Developing a financially sustainable plan for retirement can be one of life's most stressful processes. Those considering retirement need time to look at the many factors – some of which are unknown – that affect us when we look into a future that we have not yet experienced firsthand. As retirees, we need to not only consider our income, but also our expenses over a retirement that could last as long as 30 years. Retirement for baby boomers and beyond includes a future where two of the most critical aspects of retirement planning – our health and longevity – remain unknowable.
However, the "health care side" of retirement—costs, need and accessibility to health care for ourselves or loved ones—is said to be one of the most important factors in the planning process.
According to a recent article in cincinnati.com, titled “Consider health care when retirement planning,” long-term health care may be a considerable expense, with most of this spent during the last three years of life.
Health care spending has outpaced inflation over the past decade—from a 6% increase to just 2.5% for core inflation.
So what do we do about rising long-term care costs?
You should examine your cash flow in retirement: monthly income versus expenditures and line that up with the cost of Medicare Parts A, B and D, which is about $1,700 for an individual. With a supplemental "Medigap" C plan, you add $2,200 per year in premiums. That’s close to $4,000 per person or $7,900 per couple.
Generally speaking, your total premiums and health care costs under Medicare can be estimated based on two factors. A study by the Employee Benefits Research Institute in 2013 predicts that a 65-year-old retired couple will need to fund $255,000 to $360,000 in Medicare premiums alone (including Medigap), as Medicare will cover only 62% of medical costs. Also, remember that Medicare doesn’t cover long-term health care. When you run out of funds, Medicaid fills the gap, which means costs for in-home health care and nursing homes must be covered by other sources, such as long-term care insurance.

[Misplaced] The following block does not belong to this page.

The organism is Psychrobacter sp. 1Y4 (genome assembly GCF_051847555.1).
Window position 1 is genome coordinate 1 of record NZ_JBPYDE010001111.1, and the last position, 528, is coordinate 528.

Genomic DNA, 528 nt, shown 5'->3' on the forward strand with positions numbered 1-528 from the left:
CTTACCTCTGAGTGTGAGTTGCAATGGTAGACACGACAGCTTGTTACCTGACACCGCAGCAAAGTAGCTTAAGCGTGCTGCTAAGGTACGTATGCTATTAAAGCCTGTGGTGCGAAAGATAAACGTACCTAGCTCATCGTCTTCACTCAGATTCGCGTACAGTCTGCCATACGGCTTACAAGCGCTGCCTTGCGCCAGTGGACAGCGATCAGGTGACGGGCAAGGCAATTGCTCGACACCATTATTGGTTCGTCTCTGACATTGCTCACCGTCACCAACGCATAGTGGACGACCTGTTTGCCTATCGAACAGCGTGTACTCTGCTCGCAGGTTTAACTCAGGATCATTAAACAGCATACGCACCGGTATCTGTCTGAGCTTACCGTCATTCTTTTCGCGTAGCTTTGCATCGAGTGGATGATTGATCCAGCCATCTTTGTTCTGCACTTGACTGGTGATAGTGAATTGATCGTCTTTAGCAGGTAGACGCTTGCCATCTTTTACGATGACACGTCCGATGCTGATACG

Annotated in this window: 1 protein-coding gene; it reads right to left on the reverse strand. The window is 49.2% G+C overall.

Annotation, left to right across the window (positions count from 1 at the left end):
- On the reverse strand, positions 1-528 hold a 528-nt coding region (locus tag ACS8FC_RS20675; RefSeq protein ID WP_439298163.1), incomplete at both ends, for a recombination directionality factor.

Here are some things to consider when planning for a retirement with long-term health care:
- Will you have savings and assets at retirement to cover your projected health care costs?
- Are you and/or your spouse in reasonably good health now and does your family have a track record of living into their 80s or 90s?
- Will you work during any stage of retirement and earn money?
- Do you know when you want to start taking Social Security, and why?
- What do you project will be your annual income and expenses during retirement, and have you looked at possibly needing to increase your annual income beyond inflation to address potentially higher health care costs?
- If you need long-term care, have you factored in those needs and costs?
- Do you have an understanding of various types of long-term care insurance policies?
Discussing your plans with an experienced estate planning or elder law attorney when planning for retirement is critical to enjoying your retirement years without becoming a burden on children or the state.
Reference: cincinnati.com (January 19, 2015) “Consider health care when retirement planning”